What is it used for?

The platform module in Python is used to access the underlying platform’s data, such as, hardware, operating system, and interpreter version information.

The platform module includes tools to see the platform’s hardware, operating system, and interpreter version information where the program is running.

How do I use it?

You start with importing the platform module in your program, like this:
import platform
You then specify what you want to find out (more on that below).

For example, if you want to find out which python version you are using, simply add python_version() to the platform, like so:
print platform.python_version()

This will return the Python version as a string.

On my computer it looks like this:
2.7.3

Platform Functions

Let’s have a look at the different platform functions we can use

platform.architecture()
returns information about the bit architecture

platform.machine()
returns the machine type, e.g. ‘i386’.

platform.node()
returns the computer’s network name (may not be fully qualified!)

platform.platform()
returns a single string identifying the underlying platform with as much useful
information as possible.

platform.processor()
returns the (real) processor name, e.g. ‘amdk6’.

platform.python_build()
returns a tuple (buildno, builddate) stating the Python build number and
date as strings.

platform.python_compiler()
returns a string identifying the compiler used for compiling Python.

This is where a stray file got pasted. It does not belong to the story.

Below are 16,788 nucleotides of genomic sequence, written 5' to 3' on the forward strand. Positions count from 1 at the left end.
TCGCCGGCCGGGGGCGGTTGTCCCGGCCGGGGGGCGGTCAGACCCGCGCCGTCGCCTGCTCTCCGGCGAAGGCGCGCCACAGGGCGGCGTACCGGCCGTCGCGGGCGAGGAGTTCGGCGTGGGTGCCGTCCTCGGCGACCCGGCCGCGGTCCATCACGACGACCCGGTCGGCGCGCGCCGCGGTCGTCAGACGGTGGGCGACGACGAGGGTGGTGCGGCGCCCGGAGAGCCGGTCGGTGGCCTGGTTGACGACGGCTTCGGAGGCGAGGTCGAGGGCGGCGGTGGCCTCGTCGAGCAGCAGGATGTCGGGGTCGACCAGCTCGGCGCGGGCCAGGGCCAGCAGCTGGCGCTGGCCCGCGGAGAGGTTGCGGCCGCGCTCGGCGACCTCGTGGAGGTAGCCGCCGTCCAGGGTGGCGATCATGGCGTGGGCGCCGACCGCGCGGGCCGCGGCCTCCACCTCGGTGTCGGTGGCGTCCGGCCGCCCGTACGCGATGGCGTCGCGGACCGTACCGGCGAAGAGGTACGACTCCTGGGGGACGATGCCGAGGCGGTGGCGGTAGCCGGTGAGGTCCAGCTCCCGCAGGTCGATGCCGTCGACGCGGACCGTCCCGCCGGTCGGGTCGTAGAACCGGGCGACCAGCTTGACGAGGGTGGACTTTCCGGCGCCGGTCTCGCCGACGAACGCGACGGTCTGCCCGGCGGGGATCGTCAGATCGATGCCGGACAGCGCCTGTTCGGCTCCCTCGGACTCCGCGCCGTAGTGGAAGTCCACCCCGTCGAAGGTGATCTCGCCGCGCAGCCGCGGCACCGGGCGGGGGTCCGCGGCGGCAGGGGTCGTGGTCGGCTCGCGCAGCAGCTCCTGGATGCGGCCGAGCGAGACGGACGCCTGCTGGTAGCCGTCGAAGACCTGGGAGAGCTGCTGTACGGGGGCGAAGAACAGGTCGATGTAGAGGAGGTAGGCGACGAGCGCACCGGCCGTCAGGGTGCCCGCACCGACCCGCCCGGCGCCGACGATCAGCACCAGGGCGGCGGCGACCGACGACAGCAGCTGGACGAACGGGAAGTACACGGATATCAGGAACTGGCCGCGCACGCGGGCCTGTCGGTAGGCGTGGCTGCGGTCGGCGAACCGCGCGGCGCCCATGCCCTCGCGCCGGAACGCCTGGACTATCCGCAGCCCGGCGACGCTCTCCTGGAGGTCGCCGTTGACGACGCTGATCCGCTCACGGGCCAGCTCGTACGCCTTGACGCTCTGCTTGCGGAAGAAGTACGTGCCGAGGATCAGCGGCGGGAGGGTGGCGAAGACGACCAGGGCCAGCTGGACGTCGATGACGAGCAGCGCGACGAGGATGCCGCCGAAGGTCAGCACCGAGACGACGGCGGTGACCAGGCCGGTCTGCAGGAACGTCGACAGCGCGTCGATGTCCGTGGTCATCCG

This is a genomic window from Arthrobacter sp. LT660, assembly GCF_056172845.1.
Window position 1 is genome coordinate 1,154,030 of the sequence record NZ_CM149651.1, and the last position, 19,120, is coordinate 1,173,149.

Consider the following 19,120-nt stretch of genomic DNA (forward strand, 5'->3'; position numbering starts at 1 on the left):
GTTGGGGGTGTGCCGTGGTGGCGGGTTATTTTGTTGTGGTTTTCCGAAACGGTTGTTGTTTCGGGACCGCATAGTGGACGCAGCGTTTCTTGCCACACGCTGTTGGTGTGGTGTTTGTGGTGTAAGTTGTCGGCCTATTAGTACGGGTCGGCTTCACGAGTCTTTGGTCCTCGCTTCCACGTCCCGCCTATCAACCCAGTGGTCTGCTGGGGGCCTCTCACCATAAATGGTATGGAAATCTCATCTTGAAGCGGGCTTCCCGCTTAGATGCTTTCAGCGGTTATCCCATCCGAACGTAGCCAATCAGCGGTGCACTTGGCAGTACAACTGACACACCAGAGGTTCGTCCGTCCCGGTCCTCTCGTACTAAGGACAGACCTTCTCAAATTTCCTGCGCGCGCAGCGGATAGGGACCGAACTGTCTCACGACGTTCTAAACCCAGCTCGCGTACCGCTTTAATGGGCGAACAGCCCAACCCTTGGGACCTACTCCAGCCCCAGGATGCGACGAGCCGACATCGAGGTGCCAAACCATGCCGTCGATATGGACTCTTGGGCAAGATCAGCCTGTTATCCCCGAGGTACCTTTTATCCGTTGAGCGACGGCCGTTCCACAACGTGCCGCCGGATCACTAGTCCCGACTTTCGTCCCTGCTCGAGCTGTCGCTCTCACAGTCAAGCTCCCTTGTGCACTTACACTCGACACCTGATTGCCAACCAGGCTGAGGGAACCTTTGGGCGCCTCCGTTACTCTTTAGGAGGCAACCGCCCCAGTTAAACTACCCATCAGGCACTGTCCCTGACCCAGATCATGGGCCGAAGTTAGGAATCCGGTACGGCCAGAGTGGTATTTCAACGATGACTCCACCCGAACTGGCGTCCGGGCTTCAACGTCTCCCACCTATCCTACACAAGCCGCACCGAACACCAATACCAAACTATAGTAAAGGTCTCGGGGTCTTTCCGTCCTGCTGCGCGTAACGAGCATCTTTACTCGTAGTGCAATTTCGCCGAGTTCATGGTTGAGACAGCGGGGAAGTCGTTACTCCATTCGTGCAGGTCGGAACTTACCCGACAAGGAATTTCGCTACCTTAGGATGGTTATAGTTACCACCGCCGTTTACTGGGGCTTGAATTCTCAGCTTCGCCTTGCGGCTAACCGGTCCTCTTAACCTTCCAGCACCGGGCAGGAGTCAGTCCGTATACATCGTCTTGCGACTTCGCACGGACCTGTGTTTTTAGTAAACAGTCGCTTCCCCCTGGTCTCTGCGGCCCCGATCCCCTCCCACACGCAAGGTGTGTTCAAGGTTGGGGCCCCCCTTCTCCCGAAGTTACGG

platform.python_version()
returns the Python version as string ‘major.minor.patchlevel’

platform.python_implementation()
returns a string identifying the Python implementation.
Possible return values are: ‘CPython’, ‘IronPython’, ‘Jython’, ‘PyPy’.

platform.release()
returns the system’s release, e.g. ‘2.2.0’ or ‘NT’

platform.system()
returns the system/OS name, e.g. ‘Linux’, ‘Windows’, or ‘Java’.

platform.version()
returns the system’s release version, e.g. ‘#3 on degas’

platform.uname()
returns a tuple of strings (system, node, release, version, machine, processor)
identifying the underlying platform.

Operating System and Hardware Info

Let’s show some examples with an output, to see how this works.

(you can find more examples here)

import platform

print 'uname:', platform.uname()

print
print 'system   :', platform.system()
print 'node     :', platform.node()
print 'release  :', platform.release()
print 'version  :', platform.version()
print 'machine  :', platform.machine()
print 'processor:', platform.processor()

Output

uname: (‘Linux’, ‘Mwork’, ‘3.5.0-21-generic’, ‘#32-Ubuntu SMP Tue Dec 11 18:51:59
UTC 2012’, ‘x86_64’, ‘x86_64’)

system : Linux
node : Mwork
release : 3.5.0-21-generic
version : #32-Ubuntu SMP Tue Dec 11 18:51:59 UTC 2012
machine : x86_64
processor: x86_64

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